On a road trip to the Inverness area of Cape Breton we had to stop and tour the famed Glenora Inn and Distillery. It was a beautiful and crisp day, and the inn looked magnificent midst the bright sun and glorious colors of fall leaves. We happened to be the only two (I was with Megan, a WWOOFer from Ontario) on the tour, and although they weren’t making whiskey it was still interesting to see the copper coated tanks and wooden barrels that brought a sense of history and tradition to the place.
The process of crafting whiskey is surprisingly simple; well, after I learned there are only three ingredients to single malt whiskey–barley, yeast, and water–it’s actually not all that surprising. What was surprising was the taste, but I’ll get to that later. Fermented barley that has begun to sprout is soaked in water for 2 hours, after which the water is mixed with yeast in large wooden tub for 48 hours and the barley is sold to nearby farmers. After 48 hours the water and yeast mixture has an alcohol content of 9%, and it is transferred to a still where it is boiled, the alcoholic steam collected, and turned back to a liquid, when it is 26% alcohol. This process is repeated, after which it is 75%. Water is then added to decrease it to 65%, and after that it is put into barrels and aged for between 10 and 20 years.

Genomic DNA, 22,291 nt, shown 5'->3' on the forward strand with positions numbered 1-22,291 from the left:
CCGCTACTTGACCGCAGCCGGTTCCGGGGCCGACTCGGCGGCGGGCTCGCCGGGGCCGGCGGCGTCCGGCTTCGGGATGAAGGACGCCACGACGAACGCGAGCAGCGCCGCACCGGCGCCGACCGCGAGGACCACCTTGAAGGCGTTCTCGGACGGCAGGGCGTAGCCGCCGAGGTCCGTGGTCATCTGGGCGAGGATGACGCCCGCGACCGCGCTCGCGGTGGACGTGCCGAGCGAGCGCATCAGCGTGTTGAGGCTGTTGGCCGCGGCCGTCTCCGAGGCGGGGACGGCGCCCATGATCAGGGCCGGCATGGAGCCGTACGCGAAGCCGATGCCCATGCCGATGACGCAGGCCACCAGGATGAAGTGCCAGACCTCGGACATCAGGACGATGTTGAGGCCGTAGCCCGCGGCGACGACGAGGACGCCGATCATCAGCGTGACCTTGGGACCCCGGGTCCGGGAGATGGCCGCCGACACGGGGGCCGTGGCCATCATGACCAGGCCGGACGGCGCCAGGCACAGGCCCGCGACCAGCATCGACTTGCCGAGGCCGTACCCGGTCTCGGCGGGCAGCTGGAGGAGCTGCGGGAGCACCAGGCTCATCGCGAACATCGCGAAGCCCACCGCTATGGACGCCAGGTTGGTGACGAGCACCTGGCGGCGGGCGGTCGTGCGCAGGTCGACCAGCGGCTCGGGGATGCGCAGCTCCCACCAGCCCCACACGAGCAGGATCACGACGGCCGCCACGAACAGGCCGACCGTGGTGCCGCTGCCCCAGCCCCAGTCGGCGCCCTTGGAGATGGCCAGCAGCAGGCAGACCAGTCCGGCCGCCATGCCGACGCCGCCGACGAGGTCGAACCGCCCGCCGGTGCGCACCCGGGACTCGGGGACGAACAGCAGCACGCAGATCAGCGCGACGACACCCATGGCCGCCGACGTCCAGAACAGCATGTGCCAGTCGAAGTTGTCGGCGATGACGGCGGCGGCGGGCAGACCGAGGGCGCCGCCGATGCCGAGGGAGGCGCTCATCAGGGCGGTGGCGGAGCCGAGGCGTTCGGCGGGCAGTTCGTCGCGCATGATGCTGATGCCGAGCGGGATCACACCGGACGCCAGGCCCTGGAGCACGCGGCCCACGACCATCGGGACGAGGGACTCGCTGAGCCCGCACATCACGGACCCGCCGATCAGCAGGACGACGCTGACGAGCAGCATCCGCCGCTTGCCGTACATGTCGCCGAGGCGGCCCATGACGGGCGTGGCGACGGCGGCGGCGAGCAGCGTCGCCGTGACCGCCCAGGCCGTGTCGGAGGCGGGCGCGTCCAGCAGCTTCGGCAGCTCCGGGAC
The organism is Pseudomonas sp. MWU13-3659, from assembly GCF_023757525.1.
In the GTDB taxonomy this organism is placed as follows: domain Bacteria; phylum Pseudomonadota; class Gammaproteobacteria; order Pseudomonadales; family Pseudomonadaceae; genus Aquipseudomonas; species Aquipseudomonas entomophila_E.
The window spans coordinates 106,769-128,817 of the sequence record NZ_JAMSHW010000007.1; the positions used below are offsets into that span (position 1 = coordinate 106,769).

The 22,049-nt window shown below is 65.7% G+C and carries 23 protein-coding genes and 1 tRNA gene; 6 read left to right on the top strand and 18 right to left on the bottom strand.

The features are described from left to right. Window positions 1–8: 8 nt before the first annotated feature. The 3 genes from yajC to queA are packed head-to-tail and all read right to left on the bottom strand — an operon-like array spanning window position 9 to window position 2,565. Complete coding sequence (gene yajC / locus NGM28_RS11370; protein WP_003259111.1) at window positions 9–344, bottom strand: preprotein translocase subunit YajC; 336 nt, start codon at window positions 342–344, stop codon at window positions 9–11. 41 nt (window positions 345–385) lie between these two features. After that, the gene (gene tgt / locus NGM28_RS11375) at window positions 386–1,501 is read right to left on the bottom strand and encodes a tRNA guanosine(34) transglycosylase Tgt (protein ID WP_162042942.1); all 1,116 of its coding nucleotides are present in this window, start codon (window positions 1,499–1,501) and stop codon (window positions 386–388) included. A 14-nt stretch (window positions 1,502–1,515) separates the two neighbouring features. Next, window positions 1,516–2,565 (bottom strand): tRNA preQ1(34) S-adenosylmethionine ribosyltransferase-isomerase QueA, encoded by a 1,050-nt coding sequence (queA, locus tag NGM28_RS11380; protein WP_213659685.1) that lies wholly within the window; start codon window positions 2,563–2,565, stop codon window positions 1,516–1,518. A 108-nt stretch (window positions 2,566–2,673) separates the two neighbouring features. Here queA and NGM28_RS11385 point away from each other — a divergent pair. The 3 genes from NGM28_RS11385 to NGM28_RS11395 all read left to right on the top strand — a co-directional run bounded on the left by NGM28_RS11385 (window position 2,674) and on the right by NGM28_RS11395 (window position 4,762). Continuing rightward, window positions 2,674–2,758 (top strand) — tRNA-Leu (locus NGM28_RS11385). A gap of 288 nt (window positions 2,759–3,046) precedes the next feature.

At the end of the tour we got to sample the 10 year, which had an apple undertone and a slightly smokey flavor.
For all whiskey aficionados traveling around Nova Scotia, I would recommend stopping by Glenora Distillery for tour and a taste.